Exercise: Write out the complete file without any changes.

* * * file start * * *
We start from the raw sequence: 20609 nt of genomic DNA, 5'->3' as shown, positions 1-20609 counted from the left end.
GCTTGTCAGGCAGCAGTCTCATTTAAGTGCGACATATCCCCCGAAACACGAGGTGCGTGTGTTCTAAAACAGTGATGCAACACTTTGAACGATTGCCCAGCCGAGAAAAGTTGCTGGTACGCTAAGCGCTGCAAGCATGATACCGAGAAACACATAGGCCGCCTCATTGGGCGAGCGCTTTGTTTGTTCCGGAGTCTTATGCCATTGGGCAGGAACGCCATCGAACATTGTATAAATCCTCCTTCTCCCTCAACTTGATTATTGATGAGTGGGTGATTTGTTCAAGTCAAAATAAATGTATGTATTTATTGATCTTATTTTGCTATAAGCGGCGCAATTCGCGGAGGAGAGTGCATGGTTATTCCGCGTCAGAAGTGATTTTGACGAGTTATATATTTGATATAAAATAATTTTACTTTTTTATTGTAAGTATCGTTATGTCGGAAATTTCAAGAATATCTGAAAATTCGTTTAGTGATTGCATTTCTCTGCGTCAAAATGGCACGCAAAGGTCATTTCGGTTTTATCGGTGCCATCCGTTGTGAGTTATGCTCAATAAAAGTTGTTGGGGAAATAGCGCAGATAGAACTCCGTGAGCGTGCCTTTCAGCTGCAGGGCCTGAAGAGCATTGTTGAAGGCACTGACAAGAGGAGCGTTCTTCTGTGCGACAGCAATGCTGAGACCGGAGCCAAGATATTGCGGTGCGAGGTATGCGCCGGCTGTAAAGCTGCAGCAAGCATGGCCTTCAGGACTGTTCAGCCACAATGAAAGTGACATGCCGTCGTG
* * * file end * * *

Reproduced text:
We start from the raw sequence: 20609 nt of genomic DNA, 5'->3' as shown, positions 1-20609 counted from the left end.
GCTTGTCAGGCAGCAGTCTCATTTAAGTGCGACATATCCCCCGAAACACGAGGTGCGTGTGTTCTAAAACAGTGATGCAACACTTTGAACGATTGCCCAGCCGAGAAAAGTTGCTGGTACGCTAAGCGCTGCAAGCATGATACCGAGAAACACATAGGCCGCCTCATTGGGCGAGCGCTTTGTTTGTTCCGGAGTCTTATGCCATTGGGCAGGAACGCCATCGAACATTGTATAAATCCTCCTTCTCCCTCAACTTGATTATTGATGAGTGGGTGATTTGTTCAAGTCAAAATAAATGTATGTATTTATTGATCTTATTTTGCTATAAGCGGCGCAATTCGCGGAGGAGAGTGCATGGTTATTCCGCGTCAGAAGTGATTTTGACGAGTTATATATTTGATATAAAATAATTTTACTTTTTTATTGTAAGTATCGTTATGTCGGAAATTTCAAGAATATCTGAAAATTCGTTTAGTGATTGCATTTCTCTGCGTCAAAATGGCACGCAAAGGTCATTTCGGTTTTATCGGTGCCATCCGTTGTGAGTTATGCTCAATAAAAGTTGTTGGGGAAATAGCGCAGATAGAACTCCGTGAGCGTGCCTTTCAGCTGCAGGGCCTGAAGAGCATTGTTGAAGGCACTGACAAGAGGAGCGTTCTTCTGTGCGACAGCAATGCTGAGACCGGAGCCAAGATATTGCGGTGCGAGGTATGCGCCGGCTGTAAAGCTGCAGCAAGCATGGCCTTCAGGACTGTTCAGCCACAATGAAAGTGACATGCCGTCGTG